The standard Sync infotainment system on the GT Coupe is a let-down with its 4.2-inch screen but at least the FordPass Connect system is standard, as are voice recognition, TrackApps performance metrics, 911 Assist, and AppLink. The infotainment system is linked to a six-speaker audio system. Sync 3 is optionally available on the GT and standard on the GT Premium. Its touchscreen measures eight inches and it adds Apple CarPlay and Android Auto compatibility, as well as a better nine-speaker audio system. The audio system can optionally be upgraded to a 12-speaker Bang & Olufsen system that includes a trunk-mounted subwoofer and HD Radio. In use, Sync 3 is perfectly satisfactory, but sometimes a little laggy.
The NHTSA has not issued any recalls for the 2021 Ford Mustangs, GT Coupe or otherwise. Furthermore, J.D. Power's overall dependability rating for the Mustang range is an excellent 86/100, with a score of 88 for quality and reliability, identical to 2020's scores, and virtually on par with the Chevy Camaro's scores of 87. The standard warranty ensures that the Mustang is covered for three years or 36,000 miles. The powertrain enjoys five years or 60,000 miles of cover and you have complimentary roadside assist for the same period. Extended service plans are available at extra cost.
Gone are the days when pony cars were fast but not safe. In the NHTSA's safety review of the Mustang GT sports coupe, it was awarded a full five stars. Its IIHS scores were slightly lower and it did not receive a Top Safety Pick award, probably due to scoring only Acceptable in the small front overlap test. In all the other crashworthiness categories, it received the top rating of Good.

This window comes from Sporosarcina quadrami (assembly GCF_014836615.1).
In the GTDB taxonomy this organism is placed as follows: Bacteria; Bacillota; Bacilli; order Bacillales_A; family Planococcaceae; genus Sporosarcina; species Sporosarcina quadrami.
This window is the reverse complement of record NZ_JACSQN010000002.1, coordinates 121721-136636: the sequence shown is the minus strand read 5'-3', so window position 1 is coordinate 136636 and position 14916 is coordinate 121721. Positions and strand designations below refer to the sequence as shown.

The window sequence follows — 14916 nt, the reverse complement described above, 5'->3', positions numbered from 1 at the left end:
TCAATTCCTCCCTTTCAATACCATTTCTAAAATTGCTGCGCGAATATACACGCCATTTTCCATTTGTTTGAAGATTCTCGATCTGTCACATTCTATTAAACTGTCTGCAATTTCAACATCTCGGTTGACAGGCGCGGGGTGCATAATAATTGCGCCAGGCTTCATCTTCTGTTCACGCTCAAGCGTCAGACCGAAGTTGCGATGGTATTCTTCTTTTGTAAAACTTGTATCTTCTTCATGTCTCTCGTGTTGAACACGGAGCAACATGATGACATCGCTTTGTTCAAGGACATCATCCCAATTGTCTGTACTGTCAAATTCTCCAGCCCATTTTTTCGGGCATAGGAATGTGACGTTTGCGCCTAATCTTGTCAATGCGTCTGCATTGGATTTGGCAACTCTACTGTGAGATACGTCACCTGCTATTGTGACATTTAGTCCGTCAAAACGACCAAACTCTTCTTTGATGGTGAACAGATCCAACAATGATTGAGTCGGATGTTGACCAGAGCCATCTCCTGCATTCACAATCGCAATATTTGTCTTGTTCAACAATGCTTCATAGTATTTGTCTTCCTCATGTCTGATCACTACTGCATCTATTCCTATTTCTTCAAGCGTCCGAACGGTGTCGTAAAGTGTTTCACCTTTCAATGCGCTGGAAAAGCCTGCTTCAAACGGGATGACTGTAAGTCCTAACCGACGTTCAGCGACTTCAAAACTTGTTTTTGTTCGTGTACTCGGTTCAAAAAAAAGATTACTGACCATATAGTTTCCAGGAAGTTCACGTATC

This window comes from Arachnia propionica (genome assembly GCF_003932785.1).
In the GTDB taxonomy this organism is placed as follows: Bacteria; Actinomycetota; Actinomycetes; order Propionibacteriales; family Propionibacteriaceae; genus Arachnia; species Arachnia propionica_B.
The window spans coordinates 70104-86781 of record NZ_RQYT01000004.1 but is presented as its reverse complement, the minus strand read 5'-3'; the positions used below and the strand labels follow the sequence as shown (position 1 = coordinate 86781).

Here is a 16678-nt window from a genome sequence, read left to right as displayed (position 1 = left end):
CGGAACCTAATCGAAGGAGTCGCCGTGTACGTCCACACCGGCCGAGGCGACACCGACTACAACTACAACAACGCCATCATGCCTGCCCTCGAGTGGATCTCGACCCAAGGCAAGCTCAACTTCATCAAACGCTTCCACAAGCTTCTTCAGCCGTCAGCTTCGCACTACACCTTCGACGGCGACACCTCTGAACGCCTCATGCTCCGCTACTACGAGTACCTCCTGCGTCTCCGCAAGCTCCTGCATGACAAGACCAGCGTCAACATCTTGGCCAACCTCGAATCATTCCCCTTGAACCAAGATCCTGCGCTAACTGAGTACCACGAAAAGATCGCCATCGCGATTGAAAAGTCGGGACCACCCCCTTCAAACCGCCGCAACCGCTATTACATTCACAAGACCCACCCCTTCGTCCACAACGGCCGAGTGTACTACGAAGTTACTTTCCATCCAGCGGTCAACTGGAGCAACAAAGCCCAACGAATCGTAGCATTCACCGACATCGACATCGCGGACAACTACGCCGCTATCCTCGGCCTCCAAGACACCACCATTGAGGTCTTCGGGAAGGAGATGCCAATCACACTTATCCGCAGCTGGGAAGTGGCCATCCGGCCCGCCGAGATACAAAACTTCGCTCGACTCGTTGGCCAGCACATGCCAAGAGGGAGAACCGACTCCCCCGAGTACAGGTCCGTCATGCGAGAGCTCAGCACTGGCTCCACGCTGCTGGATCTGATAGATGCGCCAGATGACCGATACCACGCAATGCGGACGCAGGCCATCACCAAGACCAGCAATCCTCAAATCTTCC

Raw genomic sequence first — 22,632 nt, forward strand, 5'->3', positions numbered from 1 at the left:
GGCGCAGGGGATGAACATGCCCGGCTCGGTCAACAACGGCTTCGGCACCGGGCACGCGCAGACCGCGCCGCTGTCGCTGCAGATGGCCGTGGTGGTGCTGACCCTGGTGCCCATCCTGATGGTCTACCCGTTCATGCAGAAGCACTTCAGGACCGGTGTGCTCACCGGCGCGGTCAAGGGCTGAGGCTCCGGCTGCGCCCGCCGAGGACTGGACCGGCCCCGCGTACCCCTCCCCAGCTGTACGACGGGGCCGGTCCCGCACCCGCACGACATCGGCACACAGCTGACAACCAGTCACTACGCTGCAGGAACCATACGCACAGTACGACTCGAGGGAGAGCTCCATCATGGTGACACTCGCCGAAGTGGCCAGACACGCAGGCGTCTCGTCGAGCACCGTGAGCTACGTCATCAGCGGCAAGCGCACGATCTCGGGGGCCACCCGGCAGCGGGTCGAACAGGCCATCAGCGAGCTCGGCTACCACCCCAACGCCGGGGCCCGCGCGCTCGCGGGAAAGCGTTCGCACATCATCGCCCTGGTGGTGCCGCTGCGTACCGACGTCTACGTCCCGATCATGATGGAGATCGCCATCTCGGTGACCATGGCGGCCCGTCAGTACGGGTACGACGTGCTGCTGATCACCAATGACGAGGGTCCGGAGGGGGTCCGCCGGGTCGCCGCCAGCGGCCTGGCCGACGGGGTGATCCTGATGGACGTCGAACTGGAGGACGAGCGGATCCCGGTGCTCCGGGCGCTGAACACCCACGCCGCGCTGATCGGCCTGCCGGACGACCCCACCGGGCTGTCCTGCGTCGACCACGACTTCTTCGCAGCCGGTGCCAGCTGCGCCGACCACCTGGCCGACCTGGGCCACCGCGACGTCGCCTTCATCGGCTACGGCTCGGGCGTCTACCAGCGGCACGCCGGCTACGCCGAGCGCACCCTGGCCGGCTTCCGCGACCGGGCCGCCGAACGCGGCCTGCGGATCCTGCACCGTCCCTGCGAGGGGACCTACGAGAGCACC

The standard safety kit on the Mustang GT Coupe is comprehensive and includes stability control, a backup camera, tire-pressure monitoring, and eight airbags - consisting of dual front, dual front-side, dual knee, and dual curtain airbags. Belt reminders and an SOS post-crash alert system are standard, too, and the CoPilot360 suite of safety features has become standard for 2021. This adds lane keep assist (with the ability to make minor steering inputs), blind spot monitoring (also works in reverse), and forward collision warning (also applying the brakes under certain conditions).
There is no denying the Mustang's brilliance, and there are few that can match it in the price bracket. To our mind, the Mustang does enough to stay on top and remain the default choice in the pony car class. Its rivals beat it in certain individual criteria, but none of them offer the complete package that the Mustang does. The Mustang GT Coupe in Premium trim is the pony car to beat, offering more space than a Camaro and more refinement and sophistication than a Challenger. A large trunk, impressive safety and infotainment specification, a potent V8 engine, and refined ride and handling dynamics all make it a true master of its craft.
The base price of a Ford Mustang GT Coupe in 2021 is $36,120 for the manual and $37,715 for the automatic. Opting for the GT Premium instead raises this to $40,120 for the manual or $41,715 for the automatic. That $4,000 hike adds some much-needed equipment that is well worth the money, if only for the lovely leather and proper infotainment system. We wouldn't bother with most of the cosmetic upgrades unless we're hellbent on personalizing the car. Instead, we'd add 19-inch Luster wheels for $795, because the Mustang looks a little under-wheeled on the standard 18s. These are MSRP prices and do not include tax, registration, licensing, or the $1,195 destination fee.
The 2021 Ford Mustang GT Coupe is offered for sale in two trims, namely the base model and the Premium. Both make use of the same naturally aspirated Coyote 5.0-liter V8 engine with 460 hp and 420 lb-ft of torque. Either model can be had with a six-speed manual transmission or with a SelectShift ten-speed automatic.